You'll have to ensure your CV is in good shape if you want to get your CV noticed online this summer.
For a start, latest research reveals that recruiters spend just six seconds looking at a job hunter's CV. In addition, you'll be up against more competition this summer as brand new graduates are about to hit the market.
But don't work up a panicked sweat just yet take a look at the following four tips and you'll be capturing recruiters' attention before you can say heatwave.
Keep your CV easy to read
Make your CV easy to read and you'll instantly stand miles above the competition.
Put yourself in the mind of a recruiter for a minute. If you were faced with reading a two-page CV stuffed with chunky paragraphs, and two-page CV with clear headings and short bullet points which one would you prefer reading?
The latter example is by far the easiest CV format to read, especially online. Therefore, if you ensure your CV is no longer than two pages, broken down into bitesize chunks through headings and bullet points, a recruiter is more likely to pick out yours from the pack.
Let the job description anchor your CV
If you really want your CV to get noticed online, you've got to make sure your CV is tailored to the job description. This will ensure that the most relevant information is highlighted in your application, proving you're the best match.
In order to tailor your CV, you need make sure the keywords in the job description anchor it. Let's say the job requires someone with excellent verbal and written communication skills and you obtained these through your latest waitressing role; you should ensure your CV discusses this in detail as its relevant experience.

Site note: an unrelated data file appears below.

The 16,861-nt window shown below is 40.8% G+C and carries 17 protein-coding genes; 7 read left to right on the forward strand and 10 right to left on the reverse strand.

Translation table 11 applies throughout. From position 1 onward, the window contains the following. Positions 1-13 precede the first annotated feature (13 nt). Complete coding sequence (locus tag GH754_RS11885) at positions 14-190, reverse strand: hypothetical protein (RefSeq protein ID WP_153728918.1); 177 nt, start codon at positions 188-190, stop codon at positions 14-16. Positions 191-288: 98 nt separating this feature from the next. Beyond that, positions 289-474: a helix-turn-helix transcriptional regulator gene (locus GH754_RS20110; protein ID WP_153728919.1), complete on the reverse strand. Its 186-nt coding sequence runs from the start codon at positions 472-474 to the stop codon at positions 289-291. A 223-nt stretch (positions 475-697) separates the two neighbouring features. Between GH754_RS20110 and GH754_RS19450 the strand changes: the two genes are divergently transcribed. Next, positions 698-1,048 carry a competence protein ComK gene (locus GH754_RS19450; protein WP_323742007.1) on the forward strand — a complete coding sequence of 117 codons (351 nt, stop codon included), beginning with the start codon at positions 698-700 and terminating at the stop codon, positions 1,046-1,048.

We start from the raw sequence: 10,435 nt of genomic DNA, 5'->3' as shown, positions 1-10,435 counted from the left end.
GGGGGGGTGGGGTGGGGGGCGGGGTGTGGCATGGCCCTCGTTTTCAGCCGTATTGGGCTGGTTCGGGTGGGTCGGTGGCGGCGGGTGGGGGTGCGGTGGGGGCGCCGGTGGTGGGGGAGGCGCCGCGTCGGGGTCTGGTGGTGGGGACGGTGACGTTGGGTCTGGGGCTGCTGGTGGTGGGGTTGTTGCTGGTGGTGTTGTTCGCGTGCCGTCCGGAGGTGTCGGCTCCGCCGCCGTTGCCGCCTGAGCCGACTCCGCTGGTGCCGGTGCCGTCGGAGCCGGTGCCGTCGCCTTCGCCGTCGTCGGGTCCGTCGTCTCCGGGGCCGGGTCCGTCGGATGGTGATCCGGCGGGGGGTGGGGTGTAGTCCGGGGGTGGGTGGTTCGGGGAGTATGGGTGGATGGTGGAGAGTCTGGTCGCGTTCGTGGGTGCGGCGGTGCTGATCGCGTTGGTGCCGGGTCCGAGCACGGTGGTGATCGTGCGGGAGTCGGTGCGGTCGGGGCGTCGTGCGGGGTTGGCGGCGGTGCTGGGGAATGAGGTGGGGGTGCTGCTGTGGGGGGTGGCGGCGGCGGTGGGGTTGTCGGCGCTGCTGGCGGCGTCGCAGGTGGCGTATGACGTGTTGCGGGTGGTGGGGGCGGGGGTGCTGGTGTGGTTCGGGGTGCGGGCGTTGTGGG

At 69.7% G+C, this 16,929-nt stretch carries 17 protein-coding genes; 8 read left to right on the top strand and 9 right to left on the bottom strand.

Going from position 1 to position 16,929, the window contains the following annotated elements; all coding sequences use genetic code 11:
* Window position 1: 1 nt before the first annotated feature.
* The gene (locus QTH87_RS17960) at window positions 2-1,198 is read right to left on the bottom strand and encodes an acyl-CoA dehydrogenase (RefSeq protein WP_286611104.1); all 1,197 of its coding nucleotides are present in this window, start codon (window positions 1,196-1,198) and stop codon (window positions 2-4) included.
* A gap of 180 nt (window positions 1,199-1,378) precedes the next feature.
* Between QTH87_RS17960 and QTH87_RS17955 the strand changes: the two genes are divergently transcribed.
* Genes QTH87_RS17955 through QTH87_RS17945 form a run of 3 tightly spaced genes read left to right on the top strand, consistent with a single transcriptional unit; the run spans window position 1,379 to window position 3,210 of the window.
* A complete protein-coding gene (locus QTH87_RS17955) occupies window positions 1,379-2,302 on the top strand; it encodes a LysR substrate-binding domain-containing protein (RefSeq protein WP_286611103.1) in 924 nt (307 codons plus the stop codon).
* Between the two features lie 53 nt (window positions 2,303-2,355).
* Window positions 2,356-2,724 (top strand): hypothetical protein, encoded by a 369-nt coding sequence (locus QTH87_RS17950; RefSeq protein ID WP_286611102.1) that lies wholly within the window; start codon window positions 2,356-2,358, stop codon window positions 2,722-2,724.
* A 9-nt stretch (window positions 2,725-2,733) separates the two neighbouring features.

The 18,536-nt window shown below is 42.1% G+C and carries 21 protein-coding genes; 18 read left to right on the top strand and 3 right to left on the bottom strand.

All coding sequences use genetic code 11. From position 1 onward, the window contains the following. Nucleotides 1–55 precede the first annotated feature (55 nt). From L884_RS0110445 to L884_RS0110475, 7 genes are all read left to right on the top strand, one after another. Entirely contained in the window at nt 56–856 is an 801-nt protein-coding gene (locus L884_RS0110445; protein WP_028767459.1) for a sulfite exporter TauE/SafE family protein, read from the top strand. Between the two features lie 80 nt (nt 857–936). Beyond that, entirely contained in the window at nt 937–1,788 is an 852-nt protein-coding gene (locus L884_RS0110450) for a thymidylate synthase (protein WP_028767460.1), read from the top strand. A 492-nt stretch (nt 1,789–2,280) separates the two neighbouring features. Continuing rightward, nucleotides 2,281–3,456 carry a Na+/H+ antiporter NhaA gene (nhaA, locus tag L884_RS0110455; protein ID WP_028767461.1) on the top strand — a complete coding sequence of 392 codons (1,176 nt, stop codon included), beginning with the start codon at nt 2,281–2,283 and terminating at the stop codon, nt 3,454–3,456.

Tailoring also means cutting the irrelevant information from your CV. Therefore, if you have some skills that aren't mentioned in the job description, you should consider removing them from your CV and using the valuable space to build on the skills that are mentioned.
Be careful with this one though - you don't want to cut too much, such as years' worth of experience, or your CV will end up looking weaker than when you started.
Support your duties and responsibilities with specifics
Your CV will be so much stronger if you show potential employers what you've achieved, rather than just your duties. Therefore, when explaining you responsibilities in employment, make sure you're including your growth and successes, too.
For example, you might have served customers at a checkout, but you might have also served customers at a checkout with an average scan rate of 30 items per minute. Alternatively, you may have waited tables, but if you did that, you may also have waited tables for up to 100 people in one evening.
These added details show so much more about your experience, your achievements, and most importantly, your capabilities for future employers and you're sure to capture recruiters' attention by including them on your CV.
Consider adding a Key Skills section
If you've got a lot of skills under your belt and a lengthy employment history, you might consider adding a key skills or key achievements section to the top of your CV. This ensures that your most outstanding qualities and relevant experiences are the first to be read.
This section should sit just below your name and contact details and shouldn't be overly long, perhaps around four bullet points. You should include your most notable achievements that will make you stand out from the competition. Don't forget to keep them relevant to the job description, too.
Try not to repeat these bullets later on in your CV if possible. If you do, keep them brief and rephrase them after impressing the recruiter with your achievements, you don't want them to think you're so lazy you can only be bothered to copy and paste.
You should now be ready to start crafting your CV for applications. Just remember to keep these four tricks in mind while you're writing, and your CV will be noticed online in no time.